• The least they could have done was kill AJ. WTF did we need to spend a single second of the last hour of the damn show on that turd?

    I think Tony was killed, but I agree that Chase is punishing us for warming up to these monsters. And in a way he’s right, they’re less than worthless and we should be ashamed of liking and respecting them.

  • molo

    thanks a lot to this blog and to the people who’ve commented.

    just watched the final episode, was really disappointed at first (what the fuck with the vid, with that end, it’s a joke, etc).

    thanks to all your comments, i strongly believe now that tony got shot, and because of the empathy we sure all have with tony, we’re tony, we die also, our screen goes black, one last noise, the bell and fade to black.

    with the tension at the end, the sopranos surrounded by two threats (blacks, used before, in the front, lonely guy gone to the toilets), plus the face of Phil Leotardo smashed (a shot in the eye alone is an insult), something had to happen (can’t believe he got away with the killing of PL, even if there was an agreement).

    after all, rather elegant for an ending (i’ll never be objective with the sopranos).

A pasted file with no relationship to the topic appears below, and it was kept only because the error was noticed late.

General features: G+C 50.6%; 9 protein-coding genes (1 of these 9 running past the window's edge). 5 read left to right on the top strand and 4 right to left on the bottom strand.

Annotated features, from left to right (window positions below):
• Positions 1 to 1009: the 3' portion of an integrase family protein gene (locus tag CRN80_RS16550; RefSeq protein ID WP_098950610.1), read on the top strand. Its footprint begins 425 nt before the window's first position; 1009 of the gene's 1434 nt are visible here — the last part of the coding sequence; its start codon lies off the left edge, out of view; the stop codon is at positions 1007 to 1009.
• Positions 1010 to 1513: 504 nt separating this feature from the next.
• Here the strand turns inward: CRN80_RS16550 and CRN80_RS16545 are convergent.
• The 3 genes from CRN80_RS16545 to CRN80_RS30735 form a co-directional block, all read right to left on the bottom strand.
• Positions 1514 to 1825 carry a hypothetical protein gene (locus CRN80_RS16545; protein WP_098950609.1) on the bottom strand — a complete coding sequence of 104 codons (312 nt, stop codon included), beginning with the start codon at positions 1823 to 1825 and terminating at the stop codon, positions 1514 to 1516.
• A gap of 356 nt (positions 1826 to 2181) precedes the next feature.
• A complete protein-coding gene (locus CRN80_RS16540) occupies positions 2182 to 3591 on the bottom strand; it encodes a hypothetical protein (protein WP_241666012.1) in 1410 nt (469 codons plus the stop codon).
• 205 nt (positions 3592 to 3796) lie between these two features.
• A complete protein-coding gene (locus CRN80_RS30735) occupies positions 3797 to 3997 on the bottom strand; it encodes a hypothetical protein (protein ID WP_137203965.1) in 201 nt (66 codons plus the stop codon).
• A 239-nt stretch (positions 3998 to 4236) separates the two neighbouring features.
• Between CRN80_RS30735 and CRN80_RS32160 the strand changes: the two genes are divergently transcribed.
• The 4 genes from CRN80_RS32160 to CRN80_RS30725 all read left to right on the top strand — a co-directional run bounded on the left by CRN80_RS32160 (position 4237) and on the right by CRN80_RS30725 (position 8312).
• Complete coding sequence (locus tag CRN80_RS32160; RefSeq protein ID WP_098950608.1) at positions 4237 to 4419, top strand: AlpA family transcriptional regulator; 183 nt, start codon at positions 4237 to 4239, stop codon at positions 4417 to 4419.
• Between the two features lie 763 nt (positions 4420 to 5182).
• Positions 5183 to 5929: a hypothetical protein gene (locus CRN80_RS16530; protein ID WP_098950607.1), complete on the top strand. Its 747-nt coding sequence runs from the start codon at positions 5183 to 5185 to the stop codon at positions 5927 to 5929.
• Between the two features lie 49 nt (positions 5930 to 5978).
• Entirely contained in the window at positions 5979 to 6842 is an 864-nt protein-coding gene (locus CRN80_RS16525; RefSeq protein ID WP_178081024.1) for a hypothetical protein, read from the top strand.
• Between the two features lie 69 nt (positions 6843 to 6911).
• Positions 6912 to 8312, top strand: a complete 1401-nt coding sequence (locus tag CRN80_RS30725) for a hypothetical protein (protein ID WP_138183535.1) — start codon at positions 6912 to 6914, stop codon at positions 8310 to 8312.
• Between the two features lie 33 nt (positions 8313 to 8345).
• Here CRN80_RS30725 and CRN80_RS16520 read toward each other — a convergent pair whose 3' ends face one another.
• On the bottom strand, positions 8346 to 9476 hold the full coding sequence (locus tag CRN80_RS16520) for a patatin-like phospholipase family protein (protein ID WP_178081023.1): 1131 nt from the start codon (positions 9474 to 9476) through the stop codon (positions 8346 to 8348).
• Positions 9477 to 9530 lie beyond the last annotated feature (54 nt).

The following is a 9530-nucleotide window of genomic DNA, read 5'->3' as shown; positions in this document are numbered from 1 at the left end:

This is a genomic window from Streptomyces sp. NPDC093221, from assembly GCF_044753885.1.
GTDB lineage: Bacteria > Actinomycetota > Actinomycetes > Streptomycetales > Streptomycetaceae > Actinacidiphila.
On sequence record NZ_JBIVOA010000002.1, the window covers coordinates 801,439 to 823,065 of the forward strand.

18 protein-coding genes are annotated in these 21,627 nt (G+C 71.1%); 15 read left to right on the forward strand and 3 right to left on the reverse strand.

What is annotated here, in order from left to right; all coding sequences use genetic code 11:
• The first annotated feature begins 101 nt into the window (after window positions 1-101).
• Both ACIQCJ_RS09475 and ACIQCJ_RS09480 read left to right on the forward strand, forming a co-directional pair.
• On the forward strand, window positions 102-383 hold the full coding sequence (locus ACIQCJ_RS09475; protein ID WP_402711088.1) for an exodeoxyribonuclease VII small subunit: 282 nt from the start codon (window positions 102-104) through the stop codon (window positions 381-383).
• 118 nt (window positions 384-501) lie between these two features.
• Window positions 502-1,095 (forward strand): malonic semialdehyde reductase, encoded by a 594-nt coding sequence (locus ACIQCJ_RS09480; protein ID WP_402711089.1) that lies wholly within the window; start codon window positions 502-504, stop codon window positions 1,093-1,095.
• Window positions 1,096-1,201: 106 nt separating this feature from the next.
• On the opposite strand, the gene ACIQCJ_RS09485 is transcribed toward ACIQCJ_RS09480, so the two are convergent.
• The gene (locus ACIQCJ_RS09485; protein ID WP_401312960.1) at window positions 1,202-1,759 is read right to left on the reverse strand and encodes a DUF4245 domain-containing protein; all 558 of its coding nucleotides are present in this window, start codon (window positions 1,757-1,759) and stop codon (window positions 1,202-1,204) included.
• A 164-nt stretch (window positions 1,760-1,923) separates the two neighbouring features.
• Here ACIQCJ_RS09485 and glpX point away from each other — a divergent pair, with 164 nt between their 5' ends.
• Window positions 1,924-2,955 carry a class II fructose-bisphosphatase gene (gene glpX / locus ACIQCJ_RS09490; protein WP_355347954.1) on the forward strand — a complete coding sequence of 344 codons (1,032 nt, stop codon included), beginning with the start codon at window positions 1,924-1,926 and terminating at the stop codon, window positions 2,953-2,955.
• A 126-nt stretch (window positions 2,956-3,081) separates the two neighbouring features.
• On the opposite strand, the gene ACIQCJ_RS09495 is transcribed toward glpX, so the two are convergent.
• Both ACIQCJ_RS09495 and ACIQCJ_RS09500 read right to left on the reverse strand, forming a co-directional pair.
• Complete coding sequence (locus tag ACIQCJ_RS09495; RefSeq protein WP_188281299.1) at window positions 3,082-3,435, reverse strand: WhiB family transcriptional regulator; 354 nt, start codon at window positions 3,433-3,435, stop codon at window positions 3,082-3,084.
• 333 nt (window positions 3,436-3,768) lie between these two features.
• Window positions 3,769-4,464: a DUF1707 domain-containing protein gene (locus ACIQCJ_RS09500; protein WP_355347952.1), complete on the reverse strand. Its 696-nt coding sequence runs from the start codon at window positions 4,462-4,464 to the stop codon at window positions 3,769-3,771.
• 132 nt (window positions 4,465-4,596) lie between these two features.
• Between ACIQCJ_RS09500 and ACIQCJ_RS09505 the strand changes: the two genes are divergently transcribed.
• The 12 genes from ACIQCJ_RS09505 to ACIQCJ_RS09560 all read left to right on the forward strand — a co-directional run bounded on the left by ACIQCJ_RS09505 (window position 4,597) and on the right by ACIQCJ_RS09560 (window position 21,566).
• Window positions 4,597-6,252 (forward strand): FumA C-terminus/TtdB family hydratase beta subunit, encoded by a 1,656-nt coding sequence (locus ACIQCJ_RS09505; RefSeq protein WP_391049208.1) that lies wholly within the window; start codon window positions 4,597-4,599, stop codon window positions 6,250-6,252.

now i can rest in peace with that meaning.

    cheers from france.

  • Scott D

    If Tony was whacked then who was behind it and why? I’m not buying this theory.
    Did you see “The Blue Comet”? Bobby certainly saw it happening to him, way late.
    It was always all about the family, they were all together and eating, like always.
    Life is very repetitive, full of ritual. The final resolution for all of us is not predictable .Why should it be any different here? A reflection of our lives. Instead we were on the edge of our seats, waiting for something grand to happen, while what we were really expereiencing was the mundane. The story lives on in our subconscious. How much better can you get! There is plenty of great literature that leaves us with similar endings.
    There will not be a movie.

  • I want to know what became of the changes
    We waited for love to bring
    Were they only the fitful dreams
    Of some greater awakening
    Ive been aware of the time going by